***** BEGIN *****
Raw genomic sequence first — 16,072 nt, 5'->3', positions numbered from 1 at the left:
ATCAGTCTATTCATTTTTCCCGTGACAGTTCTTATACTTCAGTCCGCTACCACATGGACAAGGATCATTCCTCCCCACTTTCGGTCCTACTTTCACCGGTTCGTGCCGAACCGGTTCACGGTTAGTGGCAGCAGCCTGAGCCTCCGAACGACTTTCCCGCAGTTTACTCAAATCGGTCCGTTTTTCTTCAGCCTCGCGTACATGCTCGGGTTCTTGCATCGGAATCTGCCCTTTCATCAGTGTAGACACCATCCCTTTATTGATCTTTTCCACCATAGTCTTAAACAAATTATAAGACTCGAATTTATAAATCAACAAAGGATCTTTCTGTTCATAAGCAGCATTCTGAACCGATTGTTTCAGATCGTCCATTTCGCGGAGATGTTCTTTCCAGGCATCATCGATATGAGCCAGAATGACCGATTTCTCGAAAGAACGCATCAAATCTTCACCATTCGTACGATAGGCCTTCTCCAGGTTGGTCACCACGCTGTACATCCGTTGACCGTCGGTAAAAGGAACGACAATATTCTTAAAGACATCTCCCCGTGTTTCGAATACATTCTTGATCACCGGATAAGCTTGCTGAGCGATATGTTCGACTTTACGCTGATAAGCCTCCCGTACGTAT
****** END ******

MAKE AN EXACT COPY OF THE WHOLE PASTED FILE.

Raw genomic sequence first — 16,072 nt, 5'->3', positions numbered from 1 at the left:
ATCAGTCTATTCATTTTTCCCGTGACAGTTCTTATACTTCAGTCCGCTACCACATGGACAAGGATCATTCCTCCCCACTTTCGGTCCTACTTTCACCGGTTCGTGCCGAACCGGTTCACGGTTAGTGGCAGCAGCCTGAGCCTCCGAACGACTTTCCCGCAGTTTACTCAAATCGGTCCGTTTTTCTTCAGCCTCGCGTACATGCTCGGGTTCTTGCATCGGAATCTGCCCTTTCATCAGTGTAGACACCATCCCTTTATTGATCTTTTCCACCATAGTCTTAAACAAATTATAAGACTCGAATTTATAAATCAACAAAGGATCTTTCTGTTCATAAGCAGCATTCTGAACCGATTGTTTCAGATCGTCCATTTCGCGGAGATGTTCTTTCCAGGCATCATCGATATGAGCCAGAATGACCGATTTCTCGAAAGAACGCATCAAATCTTCACCATTCGTACGATAGGCCTTCTCCAGGTTGGTCACCACGCTGTACATCCGTTGACCGTCGGTAAAAGGAACGACAATATTCTTAAAGACATCTCCCCGTGTTTCGAATACATTCTTGATCACCGGATAAGCTTGCTGAGCGATATGTTCGACTTTACGCTGATAAGCCTCCCGTACGTAT